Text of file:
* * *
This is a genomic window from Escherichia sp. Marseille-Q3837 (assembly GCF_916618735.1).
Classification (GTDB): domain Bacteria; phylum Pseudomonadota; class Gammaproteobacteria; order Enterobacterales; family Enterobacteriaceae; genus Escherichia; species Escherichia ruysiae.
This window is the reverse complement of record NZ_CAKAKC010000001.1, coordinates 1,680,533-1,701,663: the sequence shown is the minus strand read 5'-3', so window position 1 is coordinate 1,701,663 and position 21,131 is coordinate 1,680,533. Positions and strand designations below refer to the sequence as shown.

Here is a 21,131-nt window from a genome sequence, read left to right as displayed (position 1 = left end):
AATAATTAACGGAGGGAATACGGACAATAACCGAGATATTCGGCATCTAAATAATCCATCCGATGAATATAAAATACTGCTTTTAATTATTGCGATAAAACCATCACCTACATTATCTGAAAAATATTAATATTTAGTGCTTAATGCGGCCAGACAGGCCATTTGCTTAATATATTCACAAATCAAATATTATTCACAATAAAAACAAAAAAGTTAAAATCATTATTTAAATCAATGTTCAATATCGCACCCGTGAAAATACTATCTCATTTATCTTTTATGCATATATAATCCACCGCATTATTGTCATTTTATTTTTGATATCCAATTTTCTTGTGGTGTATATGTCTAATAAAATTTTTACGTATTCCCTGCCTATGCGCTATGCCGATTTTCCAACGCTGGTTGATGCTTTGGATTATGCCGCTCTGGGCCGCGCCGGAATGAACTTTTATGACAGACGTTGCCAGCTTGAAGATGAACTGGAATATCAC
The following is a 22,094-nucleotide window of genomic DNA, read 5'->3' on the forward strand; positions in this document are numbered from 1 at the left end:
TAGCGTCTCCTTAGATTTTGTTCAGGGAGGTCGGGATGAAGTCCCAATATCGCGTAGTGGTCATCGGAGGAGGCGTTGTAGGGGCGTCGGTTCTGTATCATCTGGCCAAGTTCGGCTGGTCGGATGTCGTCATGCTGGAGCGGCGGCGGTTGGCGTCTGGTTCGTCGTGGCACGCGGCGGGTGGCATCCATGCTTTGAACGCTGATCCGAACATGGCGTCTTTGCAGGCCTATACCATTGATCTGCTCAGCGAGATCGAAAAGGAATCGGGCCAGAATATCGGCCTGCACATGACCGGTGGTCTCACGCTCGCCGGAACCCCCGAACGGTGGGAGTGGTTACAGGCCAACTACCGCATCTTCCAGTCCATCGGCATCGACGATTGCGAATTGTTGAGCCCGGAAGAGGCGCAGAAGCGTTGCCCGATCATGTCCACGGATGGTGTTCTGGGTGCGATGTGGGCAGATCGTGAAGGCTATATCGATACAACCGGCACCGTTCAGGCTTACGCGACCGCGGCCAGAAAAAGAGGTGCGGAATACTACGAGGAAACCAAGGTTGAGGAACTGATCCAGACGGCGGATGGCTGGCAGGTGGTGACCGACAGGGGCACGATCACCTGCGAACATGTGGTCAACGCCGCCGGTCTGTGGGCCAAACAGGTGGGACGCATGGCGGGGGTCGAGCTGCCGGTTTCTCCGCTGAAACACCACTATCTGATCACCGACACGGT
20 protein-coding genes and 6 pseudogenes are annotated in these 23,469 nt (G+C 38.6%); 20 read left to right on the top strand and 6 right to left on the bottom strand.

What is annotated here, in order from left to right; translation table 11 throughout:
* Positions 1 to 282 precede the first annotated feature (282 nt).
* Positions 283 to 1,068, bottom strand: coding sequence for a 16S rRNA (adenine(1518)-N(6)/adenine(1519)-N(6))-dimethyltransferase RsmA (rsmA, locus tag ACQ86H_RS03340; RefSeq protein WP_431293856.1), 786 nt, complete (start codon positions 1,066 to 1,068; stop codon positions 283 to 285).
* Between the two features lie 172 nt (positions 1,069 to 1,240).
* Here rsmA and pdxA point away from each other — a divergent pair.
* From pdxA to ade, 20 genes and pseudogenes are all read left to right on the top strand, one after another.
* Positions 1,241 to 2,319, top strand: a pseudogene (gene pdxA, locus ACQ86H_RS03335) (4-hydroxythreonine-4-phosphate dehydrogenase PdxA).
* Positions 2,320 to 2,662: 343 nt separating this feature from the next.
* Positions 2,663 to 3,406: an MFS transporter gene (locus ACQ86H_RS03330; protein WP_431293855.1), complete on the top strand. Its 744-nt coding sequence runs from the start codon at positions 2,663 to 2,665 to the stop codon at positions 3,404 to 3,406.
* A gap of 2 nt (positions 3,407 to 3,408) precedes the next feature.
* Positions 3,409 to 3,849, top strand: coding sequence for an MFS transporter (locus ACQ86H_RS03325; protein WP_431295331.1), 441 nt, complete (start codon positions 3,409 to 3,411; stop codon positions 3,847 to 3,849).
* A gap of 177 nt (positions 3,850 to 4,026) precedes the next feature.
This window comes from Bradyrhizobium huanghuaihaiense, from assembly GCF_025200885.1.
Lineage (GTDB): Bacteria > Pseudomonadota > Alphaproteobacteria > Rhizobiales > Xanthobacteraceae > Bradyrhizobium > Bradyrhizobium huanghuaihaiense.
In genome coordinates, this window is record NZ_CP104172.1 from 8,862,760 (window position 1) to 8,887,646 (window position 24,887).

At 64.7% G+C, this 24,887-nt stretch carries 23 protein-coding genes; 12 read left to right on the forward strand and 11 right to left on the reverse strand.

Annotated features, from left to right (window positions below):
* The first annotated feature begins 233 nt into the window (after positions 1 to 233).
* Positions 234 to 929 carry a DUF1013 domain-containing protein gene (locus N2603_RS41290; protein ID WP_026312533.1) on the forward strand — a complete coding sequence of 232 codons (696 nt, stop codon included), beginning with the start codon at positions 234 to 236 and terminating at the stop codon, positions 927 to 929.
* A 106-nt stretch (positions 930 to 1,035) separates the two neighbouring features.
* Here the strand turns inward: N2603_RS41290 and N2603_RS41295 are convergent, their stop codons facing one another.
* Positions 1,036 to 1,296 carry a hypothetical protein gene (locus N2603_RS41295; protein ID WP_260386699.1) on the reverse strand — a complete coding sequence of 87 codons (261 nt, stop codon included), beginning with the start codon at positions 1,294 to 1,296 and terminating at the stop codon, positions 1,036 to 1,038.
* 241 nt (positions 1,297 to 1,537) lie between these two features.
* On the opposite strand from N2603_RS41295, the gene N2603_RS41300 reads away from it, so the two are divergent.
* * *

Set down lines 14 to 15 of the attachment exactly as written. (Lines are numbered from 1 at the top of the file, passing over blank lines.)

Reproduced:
* From pdxA to ade, 20 genes and pseudogenes are all read left to right on the top strand, one after another.
* Positions 1,241 to 2,319, top strand: a pseudogene (gene pdxA, locus ACQ86H_RS03335) (4-hydroxythreonine-4-phosphate dehydrogenase PdxA).